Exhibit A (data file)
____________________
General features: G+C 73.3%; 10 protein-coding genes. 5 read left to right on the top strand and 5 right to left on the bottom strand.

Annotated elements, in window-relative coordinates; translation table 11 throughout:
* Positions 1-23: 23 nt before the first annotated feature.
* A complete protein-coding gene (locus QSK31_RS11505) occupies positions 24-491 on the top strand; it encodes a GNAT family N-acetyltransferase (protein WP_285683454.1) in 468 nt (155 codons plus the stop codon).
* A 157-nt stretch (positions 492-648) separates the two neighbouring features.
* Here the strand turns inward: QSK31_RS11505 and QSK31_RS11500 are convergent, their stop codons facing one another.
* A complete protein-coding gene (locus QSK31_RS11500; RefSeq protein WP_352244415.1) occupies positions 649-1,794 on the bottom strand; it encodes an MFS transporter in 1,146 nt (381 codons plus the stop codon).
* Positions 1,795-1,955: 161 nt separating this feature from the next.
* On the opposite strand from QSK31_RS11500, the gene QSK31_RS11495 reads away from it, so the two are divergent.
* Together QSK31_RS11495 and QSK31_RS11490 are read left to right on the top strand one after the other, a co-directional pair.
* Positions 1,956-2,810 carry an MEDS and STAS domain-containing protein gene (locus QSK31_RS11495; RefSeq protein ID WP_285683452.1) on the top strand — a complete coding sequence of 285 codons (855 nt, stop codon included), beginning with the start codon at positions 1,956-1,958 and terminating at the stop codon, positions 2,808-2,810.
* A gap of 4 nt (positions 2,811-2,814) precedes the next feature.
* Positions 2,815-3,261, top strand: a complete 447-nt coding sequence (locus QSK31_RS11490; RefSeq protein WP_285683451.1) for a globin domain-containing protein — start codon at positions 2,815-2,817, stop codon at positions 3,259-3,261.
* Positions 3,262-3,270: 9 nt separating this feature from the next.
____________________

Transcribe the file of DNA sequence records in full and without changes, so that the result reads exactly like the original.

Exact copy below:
General features: G+C 73.3%; 10 protein-coding genes. 5 read left to right on the top strand and 5 right to left on the bottom strand.

Annotated elements, in window-relative coordinates; translation table 11 throughout:
* Positions 1-23: 23 nt before the first annotated feature.
* A complete protein-coding gene (locus QSK31_RS11505) occupies positions 24-491 on the top strand; it encodes a GNAT family N-acetyltransferase (protein WP_285683454.1) in 468 nt (155 codons plus the stop codon).
* A 157-nt stretch (positions 492-648) separates the two neighbouring features.
* Here the strand turns inward: QSK31_RS11505 and QSK31_RS11500 are convergent, their stop codons facing one another.
* A complete protein-coding gene (locus QSK31_RS11500; RefSeq protein WP_352244415.1) occupies positions 649-1,794 on the bottom strand; it encodes an MFS transporter in 1,146 nt (381 codons plus the stop codon).
* Positions 1,795-1,955: 161 nt separating this feature from the next.
* On the opposite strand from QSK31_RS11500, the gene QSK31_RS11495 reads away from it, so the two are divergent.
* Together QSK31_RS11495 and QSK31_RS11490 are read left to right on the top strand one after the other, a co-directional pair.
* Positions 1,956-2,810 carry an MEDS and STAS domain-containing protein gene (locus QSK31_RS11495; RefSeq protein ID WP_285683452.1) on the top strand — a complete coding sequence of 285 codons (855 nt, stop codon included), beginning with the start codon at positions 1,956-1,958 and terminating at the stop codon, positions 2,808-2,810.
* A gap of 4 nt (positions 2,811-2,814) precedes the next feature.
* Positions 2,815-3,261, top strand: a complete 447-nt coding sequence (locus QSK31_RS11490; RefSeq protein WP_285683451.1) for a globin domain-containing protein — start codon at positions 2,815-2,817, stop codon at positions 3,259-3,261.
* Positions 3,262-3,270: 9 nt separating this feature from the next.